The Vertical Tea Garden is a big, pink, lavish, proud, public herbs garden located across the booking office of the alienated city bus terminal. This project allows this space to be public, where people can sniff the herbs and relax. It was built as a collaborative endeavor with the help of volunteers and friends, using upcycled materials – defective plastic pipes made for agricultural waste-water infrastructure (coded pink), reused wooden pallets and paint buckets. Its watering system, designed and built by Netafim, is making use of the CBS air conditioning waste water.
Design + construction by Onya Collective
Thanks to dozens of volunteers. special thanks to Yula Fraidman, Netafim
As global bee population diminishing due to chemical poisonings and over-industrialized agriculture, mysterious failures in eco-systems are being suspected to be related. Bees are more than pollinators and honey producers, they are also highly intelligent creatures with unique social hierarchy and fantastic architectural abilities.
The installation in the central bus station explores various bio-dynamic methods, both traditional and DIY-oriented, to construct beehives, aiming to promote people to take action and help make cities more inviting for bees. to include beehives in residential and commercial buildings might support in the creating of new relationships between humans and nature.
A temporary workshop built from materials collected around the city streets. wheels, wood leftovers, old furniture, metal scraps, show dolls, lamps and many plants are used to the creation of a pleasant and surprising place in the 7th floor of the CBS. The cabin is used as a learning space for urban agriculture and farming.
This video was shot in October, 2012 in Wadi Rum, Jordan. The name Rum most likely comes from an Aramaic root meaning ‘high’ or ‘elevated’.
In the West, Wadi Rum may be best known for its connection with British officer T. E. Lawrence, known as Lawrence of Arabia who mysteriously died there. This work deals with loneliness, inner strength and Introspection. In the context of a busy terminal with hurrying passengers, the quiet ‘Zen’ radiating from this video invites the viewr to elevate to a higher state.
This video was projected in a deserted shop in the station.
Video by Eyal Segal
Original Score: Isaac Shushan
Editing: Miki Shalom
Agro Poetics is a challenge on poets to write in the language of nature itself. It is perhaps the least adequate of all arts for that task because it consists of words, and words are human creations, they are a tool to put order in the world, to limit the world into communicable pre-set codes, which are in their essence non-natural, but man-made.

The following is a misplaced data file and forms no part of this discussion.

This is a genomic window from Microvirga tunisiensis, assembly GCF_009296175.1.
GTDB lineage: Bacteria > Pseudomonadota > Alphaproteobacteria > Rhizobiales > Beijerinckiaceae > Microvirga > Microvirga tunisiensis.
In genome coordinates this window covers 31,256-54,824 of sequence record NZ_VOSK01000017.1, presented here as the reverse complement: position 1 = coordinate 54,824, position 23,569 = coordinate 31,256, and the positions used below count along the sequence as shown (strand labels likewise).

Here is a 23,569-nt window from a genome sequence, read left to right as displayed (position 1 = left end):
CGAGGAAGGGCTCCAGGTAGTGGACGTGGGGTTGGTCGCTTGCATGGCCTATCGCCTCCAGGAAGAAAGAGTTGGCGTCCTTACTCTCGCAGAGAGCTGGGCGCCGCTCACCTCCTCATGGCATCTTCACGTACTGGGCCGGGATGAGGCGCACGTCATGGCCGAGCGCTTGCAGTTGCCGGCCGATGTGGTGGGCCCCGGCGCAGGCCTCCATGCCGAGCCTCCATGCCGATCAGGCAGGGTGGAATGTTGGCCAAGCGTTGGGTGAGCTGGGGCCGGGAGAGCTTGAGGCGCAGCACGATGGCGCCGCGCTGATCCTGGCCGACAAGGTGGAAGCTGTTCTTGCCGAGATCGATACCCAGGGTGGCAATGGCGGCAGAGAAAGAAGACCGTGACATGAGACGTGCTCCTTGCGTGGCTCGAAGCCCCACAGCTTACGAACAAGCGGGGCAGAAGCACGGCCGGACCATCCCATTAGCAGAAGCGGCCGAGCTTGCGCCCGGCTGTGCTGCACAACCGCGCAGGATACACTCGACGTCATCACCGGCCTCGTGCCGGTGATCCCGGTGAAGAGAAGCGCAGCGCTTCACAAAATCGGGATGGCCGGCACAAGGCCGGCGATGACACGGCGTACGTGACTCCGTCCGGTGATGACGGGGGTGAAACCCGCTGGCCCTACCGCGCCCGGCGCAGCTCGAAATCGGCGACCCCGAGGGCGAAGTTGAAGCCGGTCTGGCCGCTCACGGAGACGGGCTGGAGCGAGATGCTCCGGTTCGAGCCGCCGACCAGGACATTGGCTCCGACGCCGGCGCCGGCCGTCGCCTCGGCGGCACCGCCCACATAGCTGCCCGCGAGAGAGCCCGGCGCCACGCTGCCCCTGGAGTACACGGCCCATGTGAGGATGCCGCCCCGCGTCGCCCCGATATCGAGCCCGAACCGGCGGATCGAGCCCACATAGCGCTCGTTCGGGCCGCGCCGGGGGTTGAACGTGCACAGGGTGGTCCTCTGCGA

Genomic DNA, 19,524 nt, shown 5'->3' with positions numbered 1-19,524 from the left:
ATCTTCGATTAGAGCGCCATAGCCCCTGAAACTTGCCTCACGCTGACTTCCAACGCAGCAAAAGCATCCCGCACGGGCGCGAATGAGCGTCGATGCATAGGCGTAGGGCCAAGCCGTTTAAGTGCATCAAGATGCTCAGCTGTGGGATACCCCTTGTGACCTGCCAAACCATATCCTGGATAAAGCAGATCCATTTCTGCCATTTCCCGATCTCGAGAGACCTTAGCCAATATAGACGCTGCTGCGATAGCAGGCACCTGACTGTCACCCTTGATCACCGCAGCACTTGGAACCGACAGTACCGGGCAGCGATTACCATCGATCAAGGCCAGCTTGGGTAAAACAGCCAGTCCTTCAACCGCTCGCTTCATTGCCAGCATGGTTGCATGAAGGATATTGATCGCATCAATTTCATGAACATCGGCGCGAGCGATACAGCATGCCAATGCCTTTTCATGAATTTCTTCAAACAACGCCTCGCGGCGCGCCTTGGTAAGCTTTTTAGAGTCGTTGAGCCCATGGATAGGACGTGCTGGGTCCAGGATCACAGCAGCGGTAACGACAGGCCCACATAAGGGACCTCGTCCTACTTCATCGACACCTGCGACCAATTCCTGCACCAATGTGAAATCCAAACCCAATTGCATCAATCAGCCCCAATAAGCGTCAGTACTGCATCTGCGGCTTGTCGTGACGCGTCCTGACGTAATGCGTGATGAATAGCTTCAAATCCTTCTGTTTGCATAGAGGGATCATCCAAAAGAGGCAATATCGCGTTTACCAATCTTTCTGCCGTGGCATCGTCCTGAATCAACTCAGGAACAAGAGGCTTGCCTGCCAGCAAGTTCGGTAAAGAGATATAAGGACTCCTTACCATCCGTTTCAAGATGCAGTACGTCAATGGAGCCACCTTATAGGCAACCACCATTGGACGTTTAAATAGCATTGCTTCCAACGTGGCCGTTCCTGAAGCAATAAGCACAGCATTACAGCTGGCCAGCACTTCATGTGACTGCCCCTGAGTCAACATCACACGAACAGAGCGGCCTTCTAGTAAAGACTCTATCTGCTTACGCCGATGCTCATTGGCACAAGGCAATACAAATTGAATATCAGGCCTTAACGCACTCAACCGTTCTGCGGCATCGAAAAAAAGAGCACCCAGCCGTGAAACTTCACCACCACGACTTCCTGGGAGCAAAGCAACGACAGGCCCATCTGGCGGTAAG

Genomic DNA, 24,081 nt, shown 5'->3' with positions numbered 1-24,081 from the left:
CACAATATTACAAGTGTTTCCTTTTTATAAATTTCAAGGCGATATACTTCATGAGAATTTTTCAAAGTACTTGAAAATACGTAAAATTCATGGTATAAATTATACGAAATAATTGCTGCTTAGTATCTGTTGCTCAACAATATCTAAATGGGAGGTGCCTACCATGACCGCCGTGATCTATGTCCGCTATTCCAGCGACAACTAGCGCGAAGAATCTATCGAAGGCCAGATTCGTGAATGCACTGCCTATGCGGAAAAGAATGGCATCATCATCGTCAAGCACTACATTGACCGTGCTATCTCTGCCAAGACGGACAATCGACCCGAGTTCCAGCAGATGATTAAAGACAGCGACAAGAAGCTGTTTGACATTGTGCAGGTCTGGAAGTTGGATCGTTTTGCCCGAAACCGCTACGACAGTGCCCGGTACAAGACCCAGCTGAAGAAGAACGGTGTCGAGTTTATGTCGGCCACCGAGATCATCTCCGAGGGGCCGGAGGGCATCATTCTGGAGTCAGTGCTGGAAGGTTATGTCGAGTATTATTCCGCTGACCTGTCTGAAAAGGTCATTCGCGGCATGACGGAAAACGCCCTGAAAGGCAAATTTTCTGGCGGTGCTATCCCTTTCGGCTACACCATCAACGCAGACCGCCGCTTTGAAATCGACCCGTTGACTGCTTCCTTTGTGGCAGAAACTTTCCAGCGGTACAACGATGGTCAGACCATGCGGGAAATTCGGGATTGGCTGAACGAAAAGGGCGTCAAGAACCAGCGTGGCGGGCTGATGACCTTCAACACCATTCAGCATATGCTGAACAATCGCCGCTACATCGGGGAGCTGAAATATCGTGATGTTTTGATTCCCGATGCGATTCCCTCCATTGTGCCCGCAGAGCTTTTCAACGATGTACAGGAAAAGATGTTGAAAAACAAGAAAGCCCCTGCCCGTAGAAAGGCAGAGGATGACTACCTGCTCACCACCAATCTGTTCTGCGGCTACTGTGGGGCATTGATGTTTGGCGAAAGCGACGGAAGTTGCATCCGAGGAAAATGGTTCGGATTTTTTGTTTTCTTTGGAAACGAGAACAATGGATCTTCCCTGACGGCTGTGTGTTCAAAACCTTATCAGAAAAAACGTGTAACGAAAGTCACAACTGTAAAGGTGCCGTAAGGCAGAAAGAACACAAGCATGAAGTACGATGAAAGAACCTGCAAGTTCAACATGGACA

We have an inherent belief, or perhaps wish, that everything in the world speaks a certain language. that there is a meaning to the sound of a flowing river or a root pushing another millimeter deeper into the ground.
In agro poetics, local poets were invited to submit 5 poems that describe the relation between humans and the environment, the city, nature and their interactions. 69 poets submitted poems and 20 were chosen by a poets Tehila Hakimi and Alon bar, and Architects Liat Etgar-Brix and Robert Ungar. Printed largely, they were hanged around the busiest paths within the station on unused advertisement spaces, dusty from years of low commercial value and catching the eyes of thousands daily. The gentle words project the backlight with black on white print, to contrast the colourful and visually noisy spaces.
In the opening night of the exhibition, poems were read in the central bus station’s emergency announcement system with the soft voice of Orly Rabinian surprising random people on their way home.
Participating poets: Dido (S. Didowsky), Nadav Neuman, Mati Shmuelof, Oded Peled, Adi Keisar, Agi Mishol, Ron Dahan, Tehila Hakimi, Iris Elia Cohen, Eran Hadas, Meital Zohar, Nadia Adina Rose, Alon Bar, Dorit Weissman, Eran Bar Gil, Dana Lubinsky, Amira Hess.
Unfortunately, the poems could not be translated to English or published online due to copyright issues but be sure – they are touching, witty and critical at times, bringing soft cultural messages in places where people least expect it.
Green roofs are becoming a standard in architectural renders, but in reality things are quite different and many barriers delay this green utopia – high installation prices, complex maintenance, weight and drainage problems and more. Apart from the technical issues, it seems very few projects acknowledge the fantastic spatial qualities of these green roofs, and focus mainly on the climatic or ecological values. How do we create the right facilities to enjoy the wonderful experience of sitting in a garden above the city and sniffing on fresh herbs? How can we widen the reach of green roofs from luxury homes to unused city rooftops, to bring nature closer to all?